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  1. Thanks for this erudite and thoughtful piece. It is indeed a misfortune that our young people are mostly ignorant of their rich musical heritage and spend their time absorbing commercial pap, derived from the folk music of others.

  2. You omitted Rap. Once the preserve of Manhattan or Detroit street culture, now popular with our brainwashed youth.

  3. I recall that a medley of songs from each of the four countries used to be played when Radio 4 started up in the mornings.

    This introduction to the day’s broadcasting was abolished, I have no doubt because it was thought by the Cultural Marxist BBC to be inappropriate for the new, multicultural, multiracial Britain..

  4. No doubt it was space limitations in this interesting review of the heart of ‘British’ music that gave only a passing reference to Ralph Vaughan Williams. Although a great collector of English Folk music his parentage was of Welsh origin. He was inspired by A.E.Houseman’s poem “On Wenlock Edge” which, for my taste, gave us a musical composition of quintessential Englishness.

    On Wenlock Edge the wood’s in trouble.
    His forest fleece the Wrekin heaves.
    The gale, it plies the sapling’s double.

    I also found it a pity that mention was not made of George Butterworth. He was also inspired by the poet A.E. Houseman and composed ‘A Shropshire Lad’ and several other song settings. He is probably best known for his orchestral idyll ‘The Banks of Green Willow.’ This was in his short life when having first won the Military Cross he died in the WW1 battle of the Somme aged 31.

    Contrast George Butterworth and his music with Benjamin Britten – fortunately not included in this four nations music review. Perhaps I am prejudiced, not for his homosexuality but in contrast to Butterworth he decided to move to safety in America in 1939 but returned in 1942 when it looked likely that Germany would lose.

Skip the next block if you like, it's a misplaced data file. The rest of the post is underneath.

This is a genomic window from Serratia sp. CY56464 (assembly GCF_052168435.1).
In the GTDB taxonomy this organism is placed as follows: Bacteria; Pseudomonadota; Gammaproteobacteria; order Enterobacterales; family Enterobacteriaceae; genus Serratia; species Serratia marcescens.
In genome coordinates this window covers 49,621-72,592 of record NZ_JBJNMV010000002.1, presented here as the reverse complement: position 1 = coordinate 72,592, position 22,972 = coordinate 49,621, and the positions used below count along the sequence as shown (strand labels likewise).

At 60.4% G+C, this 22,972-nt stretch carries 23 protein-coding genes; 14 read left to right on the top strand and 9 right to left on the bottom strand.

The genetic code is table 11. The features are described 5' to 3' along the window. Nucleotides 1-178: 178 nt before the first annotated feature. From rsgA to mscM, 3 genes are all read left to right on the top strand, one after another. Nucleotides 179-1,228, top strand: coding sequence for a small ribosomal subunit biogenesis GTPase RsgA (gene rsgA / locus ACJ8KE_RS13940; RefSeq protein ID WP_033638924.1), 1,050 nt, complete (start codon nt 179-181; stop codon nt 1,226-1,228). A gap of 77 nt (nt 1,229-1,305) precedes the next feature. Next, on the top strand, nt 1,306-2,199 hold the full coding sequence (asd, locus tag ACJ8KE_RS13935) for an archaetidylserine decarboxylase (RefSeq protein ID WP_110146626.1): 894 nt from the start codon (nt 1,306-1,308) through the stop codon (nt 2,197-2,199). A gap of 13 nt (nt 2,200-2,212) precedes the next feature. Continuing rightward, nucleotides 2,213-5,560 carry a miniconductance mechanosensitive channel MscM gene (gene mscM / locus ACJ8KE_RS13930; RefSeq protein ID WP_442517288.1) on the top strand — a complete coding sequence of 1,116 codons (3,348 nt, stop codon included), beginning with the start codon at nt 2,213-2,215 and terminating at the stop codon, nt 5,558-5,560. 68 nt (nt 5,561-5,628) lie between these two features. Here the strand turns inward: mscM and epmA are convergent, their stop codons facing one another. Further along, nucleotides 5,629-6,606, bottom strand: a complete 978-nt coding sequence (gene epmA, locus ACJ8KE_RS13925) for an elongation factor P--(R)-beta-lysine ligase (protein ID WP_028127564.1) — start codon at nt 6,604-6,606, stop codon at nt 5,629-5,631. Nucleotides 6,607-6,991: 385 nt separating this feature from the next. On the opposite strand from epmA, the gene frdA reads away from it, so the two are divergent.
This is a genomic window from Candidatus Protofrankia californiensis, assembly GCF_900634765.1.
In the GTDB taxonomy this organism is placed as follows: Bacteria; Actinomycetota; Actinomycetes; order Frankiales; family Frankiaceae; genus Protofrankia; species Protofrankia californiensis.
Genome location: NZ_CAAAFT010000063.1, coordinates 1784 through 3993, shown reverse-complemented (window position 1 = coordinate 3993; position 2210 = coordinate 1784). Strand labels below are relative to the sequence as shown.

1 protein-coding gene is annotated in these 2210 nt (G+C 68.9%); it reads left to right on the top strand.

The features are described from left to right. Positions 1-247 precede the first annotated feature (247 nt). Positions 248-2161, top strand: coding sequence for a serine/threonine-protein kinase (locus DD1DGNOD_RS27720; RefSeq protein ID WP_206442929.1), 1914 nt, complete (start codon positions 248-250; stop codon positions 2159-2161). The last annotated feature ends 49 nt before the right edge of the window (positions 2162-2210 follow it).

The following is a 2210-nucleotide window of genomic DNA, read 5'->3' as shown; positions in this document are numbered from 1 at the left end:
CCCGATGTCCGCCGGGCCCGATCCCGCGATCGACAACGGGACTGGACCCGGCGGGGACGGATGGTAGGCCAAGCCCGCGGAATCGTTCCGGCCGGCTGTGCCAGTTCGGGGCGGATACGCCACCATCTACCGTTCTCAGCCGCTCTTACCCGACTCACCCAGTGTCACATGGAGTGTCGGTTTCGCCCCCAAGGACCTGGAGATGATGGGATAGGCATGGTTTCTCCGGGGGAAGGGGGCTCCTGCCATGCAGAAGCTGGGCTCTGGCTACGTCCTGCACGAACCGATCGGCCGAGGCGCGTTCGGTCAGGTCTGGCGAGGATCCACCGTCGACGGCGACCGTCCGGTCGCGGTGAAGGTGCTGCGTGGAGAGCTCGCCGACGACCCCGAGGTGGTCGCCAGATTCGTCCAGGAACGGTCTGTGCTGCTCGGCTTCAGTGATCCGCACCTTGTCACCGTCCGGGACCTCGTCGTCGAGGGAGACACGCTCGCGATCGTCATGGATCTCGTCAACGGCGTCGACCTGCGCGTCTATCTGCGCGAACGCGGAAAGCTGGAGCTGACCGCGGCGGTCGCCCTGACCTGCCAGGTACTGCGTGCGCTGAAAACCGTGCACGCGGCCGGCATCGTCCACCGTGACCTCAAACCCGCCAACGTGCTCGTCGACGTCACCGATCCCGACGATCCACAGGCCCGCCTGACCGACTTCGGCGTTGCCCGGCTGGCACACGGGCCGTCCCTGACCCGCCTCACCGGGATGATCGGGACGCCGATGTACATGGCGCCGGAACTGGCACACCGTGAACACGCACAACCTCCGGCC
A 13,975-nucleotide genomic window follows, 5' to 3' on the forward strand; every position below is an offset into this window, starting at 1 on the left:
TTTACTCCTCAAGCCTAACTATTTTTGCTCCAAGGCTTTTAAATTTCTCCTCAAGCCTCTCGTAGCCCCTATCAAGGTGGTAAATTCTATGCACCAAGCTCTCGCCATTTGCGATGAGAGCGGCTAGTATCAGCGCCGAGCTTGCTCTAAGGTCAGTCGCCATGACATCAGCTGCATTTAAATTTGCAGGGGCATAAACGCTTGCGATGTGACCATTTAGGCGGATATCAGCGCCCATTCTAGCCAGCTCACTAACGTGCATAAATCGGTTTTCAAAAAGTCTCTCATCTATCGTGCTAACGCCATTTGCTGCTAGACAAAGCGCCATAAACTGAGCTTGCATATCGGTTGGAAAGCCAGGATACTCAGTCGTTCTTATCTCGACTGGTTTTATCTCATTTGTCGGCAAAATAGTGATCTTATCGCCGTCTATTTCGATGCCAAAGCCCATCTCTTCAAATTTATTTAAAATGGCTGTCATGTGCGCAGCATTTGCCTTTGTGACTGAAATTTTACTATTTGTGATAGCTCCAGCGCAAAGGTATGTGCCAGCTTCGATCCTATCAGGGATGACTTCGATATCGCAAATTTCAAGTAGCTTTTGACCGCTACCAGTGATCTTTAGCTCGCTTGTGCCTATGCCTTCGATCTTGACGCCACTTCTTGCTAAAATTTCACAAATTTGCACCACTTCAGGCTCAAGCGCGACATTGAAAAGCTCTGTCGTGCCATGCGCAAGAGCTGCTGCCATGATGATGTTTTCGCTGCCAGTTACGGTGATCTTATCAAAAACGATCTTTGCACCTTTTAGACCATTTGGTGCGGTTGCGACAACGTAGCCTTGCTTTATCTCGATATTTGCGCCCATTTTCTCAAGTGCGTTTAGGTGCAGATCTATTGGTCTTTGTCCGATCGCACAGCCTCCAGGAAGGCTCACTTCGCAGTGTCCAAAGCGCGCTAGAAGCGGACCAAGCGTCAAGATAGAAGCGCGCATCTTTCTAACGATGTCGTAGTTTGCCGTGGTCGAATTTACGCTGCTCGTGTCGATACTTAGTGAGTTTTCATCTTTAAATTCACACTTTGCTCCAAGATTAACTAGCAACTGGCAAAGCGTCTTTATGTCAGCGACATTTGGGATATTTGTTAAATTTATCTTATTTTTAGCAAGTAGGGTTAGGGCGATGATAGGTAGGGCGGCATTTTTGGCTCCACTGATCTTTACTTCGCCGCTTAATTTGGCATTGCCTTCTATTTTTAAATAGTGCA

His early work, particularly his opera Peter Grimes, certainly echoed strains of folk music. He later turned towards atonalism (discordant harmonics) in the manner of Schoenberg and Berg. This reminds me of the immortal words of Sir Thomas Beecham, founder of the proms, who when asked what he thought of Schoenberg’s music replied: “I believe I trod in some on my way here this evening”.

  5. Thank you for bringing my attention to these almost forgotten British composers. Even as a life long lover of classical music I had never heard of Ernest Farrar or any of the others for that matter. The British media seems to be very selective in which composers are promoted on radio and TV, and the shops are very well stocked with the music of every non-British composer you can name. I will now be seeking to acquire CD’s of these British composers music as soon as I can.

  6. Having in the past never being into folk or classical music it has to be said as you age your taste of music broadens somewhat. I now find myself listening to the likes of Classic FM and you know what “it aint arf bad”. By coincidence l was recently casting my mind back to some of the characters l have met on the Nationalist scene as it is 41 years since l picked up a copy of” Britain First” the old NF newspaper and l began this lifelong journey anyway l digress, my mind was cast back to the 1979 general election and one of the candidates l was helping, l have to admit we lost contact years ago and so l did as you do these days, googled his details. lo and behold his (known) history appeared and it reminded me of the talent we had in the Movement in the early days. The gentleman concerned (no name for obvious reasons) is now an internationally known musical composer has had his works played at the Royal Albert Hall and his music is available to purchase on I tunes! Well done that man. If only we had managed the talent available what a strong position we would be in today.